Pikes Peak Summit Complex Design Concepts Revealed

by Alan Reed

Pikes Peak Summit Complex Design Concepts Revealed
Alan Reed

Alan Reed

FAIA, LEED AP

President See Profile

One of the many things that makes Pikes Peak so special is that it is America’s Mountain—the only fourteen-thousand foot high mountain (known as a “fourteener”) that everyone, no matter age or fitness level, can access.

As they are difficult to reach, most fourteeners are only experienced by the select few who are hardy enough to hike to the top, which keeps these summits pristine. Working with RTA, the project’s architect-of-record, our team’s goal for this exceptional project at Pikes Peak is to give visitors the same pristine and untouched experience as those who ascend other fourteeners. Experiencing it as if no one has been there, but yet everyone can get there.

Careful siting and consideration of viewsheds is a primary focus of all of our work. Here at Pikes Peak, the vast sky and majestic neighboring mountains command visitors’ views as they ascend to the top. The building, a destination secondary to the summit, stands in service to the mountain, guiding all visitors to a full-access experience, whether they arrive by foot, car, or the historic cog train. New, engaging exhibits will educate visitors about how the Peak was formed and discovered, as well as its importance in American History. The architecture of the visitor center itself interprets, and thereby accentuates the awe and wonder of the transformative summit experience for all visitors.

Option 1 – Homage to Zebulon Pike & Edwin James

Upon approach to the summit, visitors take in the expansive and pristine views, just as Zebulon Pike saw and Edwin James experienced. The only indication that this peak has been touched by man is the understated entry, which emerges from grade and is sited directly between the highest part of the Peak and Mt. Rosa, the location from where Pike viewed the Peak. For those arriving via car, the view to Mt. Rosa is framed in the distance as one enters the Summit House. Visitors can then walk on the roof terrace to take in the view just as James would have years ago. Those arriving via cog train enter the Summit House and ascend a grand stair to bring them to the top of the Peak. The one story scheme is built into the mountain top on the southeast corner of the site, away from the Peak’s most dramatic view sheds, and is essentially a non-building.

Option 2 – The Outcropping

Reminiscent of the crags and rock formations found above the tree line, the design of this option uses shade, shadows and fragmentation to blend into the Peak. As a two-story form nestled into the northeast side of the mountain, it is minimally impactful on the land. Viewed from below, this option blends seamlessly with the mountain, yet as one arrives at the peak, it is viewed as a clear destination. Upon entering the two-story lobby, visitors are treated to an expansive and spectacular view down the mountain. Those arriving via the cog train will enter on the ground floor of the lobby and be drawn through the building in order to experience the views from both levels. In this option, interpretation and the gift shop are located on the second floor and the dining area, restrooms and support spaces are located on the first floor.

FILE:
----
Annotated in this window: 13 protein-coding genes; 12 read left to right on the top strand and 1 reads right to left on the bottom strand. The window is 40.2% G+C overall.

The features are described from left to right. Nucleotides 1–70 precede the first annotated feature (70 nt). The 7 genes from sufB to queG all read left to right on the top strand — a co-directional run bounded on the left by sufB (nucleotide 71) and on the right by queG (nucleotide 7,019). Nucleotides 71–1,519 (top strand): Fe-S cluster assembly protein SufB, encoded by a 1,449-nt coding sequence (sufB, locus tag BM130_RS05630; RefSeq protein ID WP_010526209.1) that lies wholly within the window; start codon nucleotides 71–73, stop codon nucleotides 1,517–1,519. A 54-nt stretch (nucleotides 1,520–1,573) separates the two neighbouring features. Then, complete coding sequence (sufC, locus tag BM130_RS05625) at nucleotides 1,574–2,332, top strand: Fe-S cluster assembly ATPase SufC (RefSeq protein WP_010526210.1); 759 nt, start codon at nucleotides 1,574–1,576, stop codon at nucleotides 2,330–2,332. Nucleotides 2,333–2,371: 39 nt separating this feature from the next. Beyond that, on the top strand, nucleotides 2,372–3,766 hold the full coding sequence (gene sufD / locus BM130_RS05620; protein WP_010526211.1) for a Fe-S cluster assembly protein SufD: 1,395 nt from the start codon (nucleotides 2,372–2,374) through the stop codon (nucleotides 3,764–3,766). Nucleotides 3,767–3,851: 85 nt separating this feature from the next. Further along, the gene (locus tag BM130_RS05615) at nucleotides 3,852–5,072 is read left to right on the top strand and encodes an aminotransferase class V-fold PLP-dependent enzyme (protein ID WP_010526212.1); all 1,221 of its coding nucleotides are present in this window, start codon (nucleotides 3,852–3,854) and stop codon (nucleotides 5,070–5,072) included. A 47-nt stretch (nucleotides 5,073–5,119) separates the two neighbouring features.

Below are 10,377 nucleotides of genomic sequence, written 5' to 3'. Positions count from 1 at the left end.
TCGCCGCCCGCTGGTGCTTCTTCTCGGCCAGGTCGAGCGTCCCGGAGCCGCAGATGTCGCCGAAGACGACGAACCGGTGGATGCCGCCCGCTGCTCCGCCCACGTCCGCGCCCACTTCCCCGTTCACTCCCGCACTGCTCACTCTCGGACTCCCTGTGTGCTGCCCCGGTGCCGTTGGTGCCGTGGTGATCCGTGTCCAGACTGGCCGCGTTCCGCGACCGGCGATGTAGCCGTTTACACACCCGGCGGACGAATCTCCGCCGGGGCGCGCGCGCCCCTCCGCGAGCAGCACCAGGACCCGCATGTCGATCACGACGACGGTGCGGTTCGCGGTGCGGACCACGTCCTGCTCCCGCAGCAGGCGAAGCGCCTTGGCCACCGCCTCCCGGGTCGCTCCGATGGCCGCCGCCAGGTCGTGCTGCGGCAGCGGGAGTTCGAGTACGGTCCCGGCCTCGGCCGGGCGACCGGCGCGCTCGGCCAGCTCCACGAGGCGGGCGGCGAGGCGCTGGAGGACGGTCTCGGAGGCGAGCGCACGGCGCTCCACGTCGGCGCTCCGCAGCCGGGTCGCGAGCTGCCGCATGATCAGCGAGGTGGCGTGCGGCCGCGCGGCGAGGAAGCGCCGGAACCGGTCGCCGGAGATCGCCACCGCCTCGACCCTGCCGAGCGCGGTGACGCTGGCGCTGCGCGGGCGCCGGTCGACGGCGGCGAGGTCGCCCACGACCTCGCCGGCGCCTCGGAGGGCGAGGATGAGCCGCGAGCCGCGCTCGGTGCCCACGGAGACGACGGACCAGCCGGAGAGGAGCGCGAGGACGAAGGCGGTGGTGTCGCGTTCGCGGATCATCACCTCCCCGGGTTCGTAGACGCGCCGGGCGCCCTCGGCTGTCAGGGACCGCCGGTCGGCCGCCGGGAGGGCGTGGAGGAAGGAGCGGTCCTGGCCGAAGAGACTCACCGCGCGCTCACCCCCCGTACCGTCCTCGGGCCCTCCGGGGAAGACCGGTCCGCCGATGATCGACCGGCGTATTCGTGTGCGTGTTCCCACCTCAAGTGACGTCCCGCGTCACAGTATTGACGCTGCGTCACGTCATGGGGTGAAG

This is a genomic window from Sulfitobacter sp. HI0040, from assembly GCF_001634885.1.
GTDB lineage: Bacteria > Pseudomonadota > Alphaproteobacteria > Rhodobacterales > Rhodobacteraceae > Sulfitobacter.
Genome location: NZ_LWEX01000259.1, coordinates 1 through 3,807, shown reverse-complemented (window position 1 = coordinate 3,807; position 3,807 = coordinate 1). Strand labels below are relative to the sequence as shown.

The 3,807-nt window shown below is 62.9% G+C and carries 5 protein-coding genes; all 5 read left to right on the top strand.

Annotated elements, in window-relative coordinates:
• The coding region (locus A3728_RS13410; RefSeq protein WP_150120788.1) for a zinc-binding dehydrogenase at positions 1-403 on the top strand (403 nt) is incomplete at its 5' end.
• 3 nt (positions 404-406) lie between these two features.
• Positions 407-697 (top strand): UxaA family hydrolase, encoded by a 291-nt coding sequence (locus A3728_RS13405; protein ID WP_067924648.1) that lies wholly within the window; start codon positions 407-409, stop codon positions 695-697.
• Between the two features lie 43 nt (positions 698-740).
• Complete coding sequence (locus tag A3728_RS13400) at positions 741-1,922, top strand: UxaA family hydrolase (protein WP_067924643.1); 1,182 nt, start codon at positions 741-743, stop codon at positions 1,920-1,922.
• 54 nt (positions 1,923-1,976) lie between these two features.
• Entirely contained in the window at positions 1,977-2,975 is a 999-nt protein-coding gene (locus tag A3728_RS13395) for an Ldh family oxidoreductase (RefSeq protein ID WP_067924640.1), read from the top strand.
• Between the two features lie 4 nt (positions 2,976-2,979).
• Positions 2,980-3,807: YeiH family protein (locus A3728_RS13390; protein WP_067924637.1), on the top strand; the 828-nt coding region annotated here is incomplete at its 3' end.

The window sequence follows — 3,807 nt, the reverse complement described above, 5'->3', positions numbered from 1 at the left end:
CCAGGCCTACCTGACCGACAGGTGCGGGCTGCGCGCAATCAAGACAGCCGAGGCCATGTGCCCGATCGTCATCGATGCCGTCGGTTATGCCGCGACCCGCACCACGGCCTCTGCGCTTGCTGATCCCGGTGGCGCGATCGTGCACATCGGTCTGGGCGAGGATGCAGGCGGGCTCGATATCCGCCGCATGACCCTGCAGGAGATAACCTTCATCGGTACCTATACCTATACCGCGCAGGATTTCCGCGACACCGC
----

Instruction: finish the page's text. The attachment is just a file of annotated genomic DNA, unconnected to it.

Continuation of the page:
Option 3 – Biomimicry – Learning from Nature

Similar to the flora and fauna that inhabit the Peak above the tree line, option 3 is derived from the natural forces prevalent at the Peak. Like the lichens and tundra vegetation, this option takes full advantage of solar orientation and is shaped to minimize the impact of the unceasing wind. Located on the northeast corner of the site, this aerodynamic structure is clearly a destination. As visitors walk towards the Summit House from their cars they are shielded from the Peak’s most dramatic views, but as they enter on the second level, they are treated to a spectacular vista of the distant mountains. A balcony that extends over the cog approach on the east offers an unprecedented panoramic view. The cog arrives below, dropping off visitors on the first level where they have access to the gift shop and restrooms. The second level houses the dining area and interpretation.

Option 4 – Geomorphology

Geomorphology – noun; the study of the characteristics, origin, and development of landforms

Mimicking the way in which the Peak itself was formed, the building forms rise from the surrounding landscape. Located to the north, this option respects critical view sheds to the east and west and is unseen from Colorado Springs. Upon approach, the magnificent view to the north is framed by the two-story lobby of the Summit House and HARL building, focusing one’s attention to the mountains beyond. Experienced in the same manner whether one arrives by car or cog, visitors may choose to visit the actual Peak or take in the aforementioned view prior to entering the Summit House. In addition, visitors are given an opportunity to ascend the roof of the lobby space—essentially the highest point on the Peak—to experience a 360 degree view of the summit. In this option, the gift shop and restrooms are located on the second level with the dining area and interpretation located below.

Please note that the options above are preliminary schematics–building materials, aesthetics and landscaping will be added in future concepts. For more information about the Pikes Peak Summit Complex design process, visit www.PikesPeakColorado.com. For details on the chosen design, click here.

Alan Reed

Alan Reed

FAIA, LEED AP

President See Profile

Alan Reed is GWWO’s President and Design Principal. He is a regular speaker on topics related to interpretive center design, including contextual design, and in 2011 he was elevated to the AIA College of Fellows specifically in recognition of his work on interpretive center facilities nationwide.